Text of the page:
Interview with Peter Willson, CEO of Willson International, Canada

In 1918, William F. Willson gave up his job as a Collector of Customs at the port of Fort Erie in Ontario, Canada to open his own customs brokerage office at the Fort Erie ferry landing. Wm. F. Willson Brokerage Ltd., as the company was then known, was the first Canadian customs broker at the new Peace Bridge. Over a hundred years later, Willson International is now a leading customs brokerage and logistics service provider to importers in Canada and the United States.

Tharawat spoke to the current CEO of Willson International, William F. Willson’s great grandson, Peter Willson, about the history of his family business, how to weather different economic cycles, and the factors that lead to success.

Tell us a bit about your family business history.

By the end of World War I, customs duties and excise taxes were the main source of government revenue in Canada. Since the automobile industry was in its infancy, commercial quantities of imports arrived by either rail or ship. There were no vehicular bridges across the rivers connecting the Great Lakes. Rail bridges also did not exist, so there was an active ferry and barge industry. Ferries crossed the Niagara River between Fort Erie, Ontario, and Buffalo, New York, and a railway bridge crossed the river about 5 kilometres upstream, between Buffalo and Bridgeburg, now the north end of Fort Erie.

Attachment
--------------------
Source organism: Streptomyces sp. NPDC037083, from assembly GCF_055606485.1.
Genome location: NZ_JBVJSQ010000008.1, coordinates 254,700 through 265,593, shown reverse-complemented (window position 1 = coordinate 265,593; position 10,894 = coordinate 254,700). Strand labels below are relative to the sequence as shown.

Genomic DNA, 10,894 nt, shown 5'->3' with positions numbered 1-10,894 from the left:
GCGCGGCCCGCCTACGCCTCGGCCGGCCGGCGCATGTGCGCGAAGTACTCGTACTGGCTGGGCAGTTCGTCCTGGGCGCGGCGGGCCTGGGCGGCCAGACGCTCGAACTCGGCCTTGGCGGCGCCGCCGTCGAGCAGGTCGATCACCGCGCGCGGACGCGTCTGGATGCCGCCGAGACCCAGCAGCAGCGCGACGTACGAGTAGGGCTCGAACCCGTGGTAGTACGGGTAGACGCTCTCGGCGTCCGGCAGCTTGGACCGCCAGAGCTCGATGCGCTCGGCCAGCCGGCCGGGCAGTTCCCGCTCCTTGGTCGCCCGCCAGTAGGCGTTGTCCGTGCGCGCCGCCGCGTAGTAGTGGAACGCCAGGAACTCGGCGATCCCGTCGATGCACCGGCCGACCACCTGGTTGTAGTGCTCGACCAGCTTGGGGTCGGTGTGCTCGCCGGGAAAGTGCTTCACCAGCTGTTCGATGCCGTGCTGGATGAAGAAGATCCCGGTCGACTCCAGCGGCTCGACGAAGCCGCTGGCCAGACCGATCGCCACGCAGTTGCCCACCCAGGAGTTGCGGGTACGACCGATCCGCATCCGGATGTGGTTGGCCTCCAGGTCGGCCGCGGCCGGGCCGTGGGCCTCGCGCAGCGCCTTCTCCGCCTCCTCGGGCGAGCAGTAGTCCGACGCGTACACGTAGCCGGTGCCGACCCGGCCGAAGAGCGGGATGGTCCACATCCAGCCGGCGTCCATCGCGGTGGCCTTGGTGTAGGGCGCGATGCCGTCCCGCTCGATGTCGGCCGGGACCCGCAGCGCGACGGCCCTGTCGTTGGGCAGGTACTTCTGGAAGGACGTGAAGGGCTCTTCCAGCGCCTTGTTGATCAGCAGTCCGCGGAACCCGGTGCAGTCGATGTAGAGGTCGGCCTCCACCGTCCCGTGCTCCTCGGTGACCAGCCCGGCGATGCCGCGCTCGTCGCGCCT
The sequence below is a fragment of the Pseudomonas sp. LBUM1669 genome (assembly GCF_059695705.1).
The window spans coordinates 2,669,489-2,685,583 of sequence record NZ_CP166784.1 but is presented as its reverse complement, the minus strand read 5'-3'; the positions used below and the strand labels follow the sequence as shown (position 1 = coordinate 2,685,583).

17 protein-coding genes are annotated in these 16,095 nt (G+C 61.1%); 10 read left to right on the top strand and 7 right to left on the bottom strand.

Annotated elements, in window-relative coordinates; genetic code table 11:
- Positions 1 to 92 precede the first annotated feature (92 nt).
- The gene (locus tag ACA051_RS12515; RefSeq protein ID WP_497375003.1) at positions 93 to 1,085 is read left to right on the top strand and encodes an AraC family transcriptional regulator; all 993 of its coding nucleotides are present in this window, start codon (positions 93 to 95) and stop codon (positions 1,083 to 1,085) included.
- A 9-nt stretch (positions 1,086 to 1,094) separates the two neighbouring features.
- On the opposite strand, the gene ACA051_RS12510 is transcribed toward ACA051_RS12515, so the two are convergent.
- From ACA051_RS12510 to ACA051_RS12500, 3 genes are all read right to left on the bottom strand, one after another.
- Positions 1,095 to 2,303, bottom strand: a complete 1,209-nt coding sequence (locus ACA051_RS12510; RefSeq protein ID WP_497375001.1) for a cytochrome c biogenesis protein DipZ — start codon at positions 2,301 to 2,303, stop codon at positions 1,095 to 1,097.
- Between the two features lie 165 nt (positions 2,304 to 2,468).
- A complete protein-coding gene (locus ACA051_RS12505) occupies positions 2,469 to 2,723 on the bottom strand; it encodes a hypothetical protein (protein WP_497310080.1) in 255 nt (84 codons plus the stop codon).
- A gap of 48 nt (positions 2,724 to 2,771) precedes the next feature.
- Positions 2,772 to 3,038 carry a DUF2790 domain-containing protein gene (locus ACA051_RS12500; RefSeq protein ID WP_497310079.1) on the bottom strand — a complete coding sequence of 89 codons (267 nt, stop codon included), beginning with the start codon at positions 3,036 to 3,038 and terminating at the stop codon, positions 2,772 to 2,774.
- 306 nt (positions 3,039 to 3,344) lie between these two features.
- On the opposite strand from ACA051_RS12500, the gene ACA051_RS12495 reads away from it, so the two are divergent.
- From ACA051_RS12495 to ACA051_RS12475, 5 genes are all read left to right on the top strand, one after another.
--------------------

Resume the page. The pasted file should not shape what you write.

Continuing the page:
In 1869, my great-grandfather joined the Canadian Customs Service, becoming the Collector of Customs for the port of Fort Erie. He saw that trade between the Eastern United States and the industrial heartland of Ontario was about to experience tremendous growth. He resigned from Customs Service in 1918, when he was 53 years old, and opened a customs brokerage office at the Fort Erie ferry landing. Shortly afterwards, he opened a branch office in Bridgeburg to handle rail freight. He also opened an insurance agency and real estate brokerage, which remained operational for many years, though they were eventually sold in the 1950s.

My grandfather was very involved in business life in the Niagara Frontier, and was a key figure in the development of the Peace Bridge. He assembled the land for the Canadian side of the bridge, was Secretary of Construction when the Peace Bridge was inaugurated in 1927, and remained Director of the Buffalo and Fort Erie Bridge Authority for many years. Wm. F. Willson Brokerage Ltd., as the company was then known, was the first Canadian customs broker at the new Peace Bridge.

Picture: (right to left) William F. Willson and William A. Eckert, vice president of the Bridge company, at the ground breaking of the Peace Bridge in Fort Erie.

Willson International – History Without Borders
Image courtesy of Willson International

 

What was your great grandfather’s initial vision for the business?

My great-grandfather built his business on his reputation. At the time, customs brokers represented their clients in all matters with Canada Customs. Without a broker, importers had to represent themselves at the border. Before the advent of automation, this was largely dependent on individual experts. Brokers therefore required detailed knowledge of a huge body of regulations. In a matter of years, his list of clients contained household names like Stelco, Dofasco, Massey Harris, International Harvester, Firestone, Goodyear, and many others. His vision of providing an excellent business service to a growing market of international trade continues to this day.